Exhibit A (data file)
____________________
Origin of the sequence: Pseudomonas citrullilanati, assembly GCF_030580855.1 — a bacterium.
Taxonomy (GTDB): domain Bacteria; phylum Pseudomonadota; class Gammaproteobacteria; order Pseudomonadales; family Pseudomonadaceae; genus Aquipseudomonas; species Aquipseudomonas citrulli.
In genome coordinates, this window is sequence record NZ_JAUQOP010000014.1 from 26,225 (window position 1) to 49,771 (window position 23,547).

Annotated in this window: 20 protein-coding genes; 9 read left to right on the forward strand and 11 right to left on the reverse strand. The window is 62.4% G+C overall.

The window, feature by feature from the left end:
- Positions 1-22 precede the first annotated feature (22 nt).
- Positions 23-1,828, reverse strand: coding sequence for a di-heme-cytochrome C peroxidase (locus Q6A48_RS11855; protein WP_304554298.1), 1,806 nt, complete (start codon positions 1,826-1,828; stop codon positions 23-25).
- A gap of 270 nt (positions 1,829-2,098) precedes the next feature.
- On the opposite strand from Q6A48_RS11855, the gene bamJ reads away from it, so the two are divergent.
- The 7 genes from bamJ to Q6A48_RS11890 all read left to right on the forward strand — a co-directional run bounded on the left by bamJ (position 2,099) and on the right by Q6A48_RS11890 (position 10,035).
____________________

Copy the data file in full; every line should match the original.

Origin of the sequence: Pseudomonas citrullilanati, assembly GCF_030580855.1 — a bacterium.
Taxonomy (GTDB): domain Bacteria; phylum Pseudomonadota; class Gammaproteobacteria; order Pseudomonadales; family Pseudomonadaceae; genus Aquipseudomonas; species Aquipseudomonas citrulli.
In genome coordinates, this window is sequence record NZ_JAUQOP010000014.1 from 26,225 (window position 1) to 49,771 (window position 23,547).

Annotated in this window: 20 protein-coding genes; 9 read left to right on the forward strand and 11 right to left on the reverse strand. The window is 62.4% G+C overall.

The window, feature by feature from the left end:
- Positions 1-22 precede the first annotated feature (22 nt).
- Positions 23-1,828, reverse strand: coding sequence for a di-heme-cytochrome C peroxidase (locus Q6A48_RS11855; protein WP_304554298.1), 1,806 nt, complete (start codon positions 1,826-1,828; stop codon positions 23-25).
- A gap of 270 nt (positions 1,829-2,098) precedes the next feature.
- On the opposite strand from Q6A48_RS11855, the gene bamJ reads away from it, so the two are divergent.
- The 7 genes from bamJ to Q6A48_RS11890 all read left to right on the forward strand — a co-directional run bounded on the left by bamJ (position 2,099) and on the right by Q6A48_RS11890 (position 10,035).